Below, you will find a pair of criticisms from Karl Schulmeisters (aka “Degsme”).

      Karl has long adopted the role of conscientious critic, adversary, and antagonist on social networking sites since at least the mid 90′s. He is gifted at perverse argumentation on a wide-ranging variety of topics. In that regard, he routinely plays the role of unrelenting antagonist in the Drama Theory Model. Consequently, one might undertake to plug his character into Clancy’s Theorem to glean some insights into his relevant backstory, motivation, and curiously vexing emotional drives.

      Previously (many years ago), Karl asserted there were only four emotional states, three of which were easy to remember because they rhyme: Mad, Sad, and Glad. I have now forgotten what Karl asserted as the remaining fourth emotional state. It might have been Fear, but I remain uncertain on that detail.

      Karl’s avatar name, “Degsme” is a Latvian word that roughly translates as “fiery passion” or “fervor.” The term is a reference to his Latvian grandfather, Kārlis Ulmanis, a Latvian politician (and one-time Prime Minister of Latvia) after whom Karl is named. Karl is unabashedly passionate about his grandfather, whose fate is uncertain after he was arrested and deported during the chaotic events of the Second World War. (See the Wikipedia article on Kārlis Ulmanis for more details.)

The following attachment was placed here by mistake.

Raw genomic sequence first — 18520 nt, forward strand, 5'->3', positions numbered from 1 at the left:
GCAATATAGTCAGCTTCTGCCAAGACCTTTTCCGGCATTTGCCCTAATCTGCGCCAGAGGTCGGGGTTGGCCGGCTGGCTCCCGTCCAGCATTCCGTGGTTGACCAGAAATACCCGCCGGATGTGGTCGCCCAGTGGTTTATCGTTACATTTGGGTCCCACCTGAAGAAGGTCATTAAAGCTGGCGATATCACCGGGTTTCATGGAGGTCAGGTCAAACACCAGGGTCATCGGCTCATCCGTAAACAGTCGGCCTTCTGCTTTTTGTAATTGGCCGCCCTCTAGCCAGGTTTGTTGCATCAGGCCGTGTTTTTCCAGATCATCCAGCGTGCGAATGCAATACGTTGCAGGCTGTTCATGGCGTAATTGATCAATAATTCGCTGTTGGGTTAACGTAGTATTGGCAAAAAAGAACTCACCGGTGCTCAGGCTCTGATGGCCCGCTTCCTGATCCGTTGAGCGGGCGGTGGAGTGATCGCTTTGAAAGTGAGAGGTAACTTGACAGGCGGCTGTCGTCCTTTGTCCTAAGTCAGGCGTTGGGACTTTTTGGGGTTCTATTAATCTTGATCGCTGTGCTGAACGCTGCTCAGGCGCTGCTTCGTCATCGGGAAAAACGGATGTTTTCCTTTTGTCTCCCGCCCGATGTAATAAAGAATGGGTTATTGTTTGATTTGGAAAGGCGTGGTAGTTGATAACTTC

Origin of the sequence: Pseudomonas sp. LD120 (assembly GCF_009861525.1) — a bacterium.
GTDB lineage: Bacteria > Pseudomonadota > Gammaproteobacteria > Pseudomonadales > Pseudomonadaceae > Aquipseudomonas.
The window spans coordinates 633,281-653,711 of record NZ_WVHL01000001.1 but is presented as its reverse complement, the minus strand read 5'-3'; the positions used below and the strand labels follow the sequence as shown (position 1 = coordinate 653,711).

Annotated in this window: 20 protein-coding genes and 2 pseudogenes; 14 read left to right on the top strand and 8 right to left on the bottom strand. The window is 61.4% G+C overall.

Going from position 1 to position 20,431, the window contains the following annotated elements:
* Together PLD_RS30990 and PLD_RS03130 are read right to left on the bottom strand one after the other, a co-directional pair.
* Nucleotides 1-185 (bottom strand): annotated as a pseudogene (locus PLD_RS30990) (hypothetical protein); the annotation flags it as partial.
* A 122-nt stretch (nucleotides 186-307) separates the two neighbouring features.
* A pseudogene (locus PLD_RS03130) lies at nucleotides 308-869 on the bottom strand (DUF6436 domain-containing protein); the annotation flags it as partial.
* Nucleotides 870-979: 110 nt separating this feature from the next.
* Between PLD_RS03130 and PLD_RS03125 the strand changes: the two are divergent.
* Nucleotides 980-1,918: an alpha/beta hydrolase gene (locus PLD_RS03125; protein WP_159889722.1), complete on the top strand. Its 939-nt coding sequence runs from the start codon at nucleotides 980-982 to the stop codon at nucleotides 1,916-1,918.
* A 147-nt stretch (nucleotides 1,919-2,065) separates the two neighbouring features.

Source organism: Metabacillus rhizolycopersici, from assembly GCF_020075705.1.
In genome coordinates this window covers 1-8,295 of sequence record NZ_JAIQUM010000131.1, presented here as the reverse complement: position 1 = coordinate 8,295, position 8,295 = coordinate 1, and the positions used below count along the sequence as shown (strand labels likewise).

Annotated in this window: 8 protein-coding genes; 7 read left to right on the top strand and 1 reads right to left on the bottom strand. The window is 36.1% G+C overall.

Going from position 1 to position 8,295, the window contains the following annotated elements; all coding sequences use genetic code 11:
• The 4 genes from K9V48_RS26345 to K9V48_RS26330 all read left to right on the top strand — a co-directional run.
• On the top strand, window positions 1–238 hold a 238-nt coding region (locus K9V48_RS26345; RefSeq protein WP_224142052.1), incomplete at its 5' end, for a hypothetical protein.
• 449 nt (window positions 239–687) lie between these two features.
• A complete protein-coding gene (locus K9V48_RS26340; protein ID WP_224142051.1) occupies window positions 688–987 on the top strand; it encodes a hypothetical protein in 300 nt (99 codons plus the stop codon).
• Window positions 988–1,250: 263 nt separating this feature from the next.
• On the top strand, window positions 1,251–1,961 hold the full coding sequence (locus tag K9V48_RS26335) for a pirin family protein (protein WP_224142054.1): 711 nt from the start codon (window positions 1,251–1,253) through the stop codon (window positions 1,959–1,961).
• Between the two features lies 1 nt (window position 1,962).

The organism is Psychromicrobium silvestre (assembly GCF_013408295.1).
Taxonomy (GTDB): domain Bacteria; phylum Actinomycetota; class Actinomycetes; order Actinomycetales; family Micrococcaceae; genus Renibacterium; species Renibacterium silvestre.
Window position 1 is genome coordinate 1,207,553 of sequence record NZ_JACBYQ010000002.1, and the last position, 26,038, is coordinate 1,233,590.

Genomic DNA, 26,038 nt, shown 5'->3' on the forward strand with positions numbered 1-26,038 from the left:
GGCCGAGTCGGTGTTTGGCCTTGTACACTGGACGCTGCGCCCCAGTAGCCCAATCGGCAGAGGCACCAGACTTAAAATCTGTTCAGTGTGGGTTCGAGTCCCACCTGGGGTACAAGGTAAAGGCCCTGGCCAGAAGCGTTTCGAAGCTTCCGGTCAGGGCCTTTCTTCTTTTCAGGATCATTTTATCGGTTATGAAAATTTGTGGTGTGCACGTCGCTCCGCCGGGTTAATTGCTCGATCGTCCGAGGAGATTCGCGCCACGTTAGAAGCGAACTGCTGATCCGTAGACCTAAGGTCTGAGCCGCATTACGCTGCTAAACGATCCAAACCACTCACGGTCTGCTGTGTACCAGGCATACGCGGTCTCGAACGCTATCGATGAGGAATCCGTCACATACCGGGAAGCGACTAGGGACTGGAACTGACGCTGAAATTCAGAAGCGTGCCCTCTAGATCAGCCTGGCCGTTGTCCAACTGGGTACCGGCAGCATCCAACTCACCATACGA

But I digress.

      Elsewhere in the literature on emotions, Paul Ekman has asserted there are six or seven basic emotions signaled via universally recognizable facial expressions: Anger, Disgust, Fear, Happiness, Sadness, Surprise, and (possibly) Contempt. Later on, Ekman enlarged his list of universal emotions to include Amusement, Contempt, Contentment, Embarrassment, Excitement, Guilt, Pride in Achievement, Relief, Satisfaction, Sensory Pleasure, and Shame.

      Brené Brown has extensively studied Shame and its nuances (e.g. Embarrassment, Chagrin, Remorse, and Regret).

      My colleagues at the University of Memphis, Sid D’Mello and Art Graeser, have further developed the dynamics of emotional states in the course of learning and problem-solving. You can find a brief synopsis of their work (with links to additional references) in this article on MindShift by another colleague of mine, Annie Murphy Paul:

      “What Do Emotions Have to Do with Learning?” | KQED MindShift Blog | http://blogs.kqed.org/mindshift/2012/07/what-do-emotions-have-to-do-with-learning/

      Patricia Vail has also written extensively on the role of emotions in learning.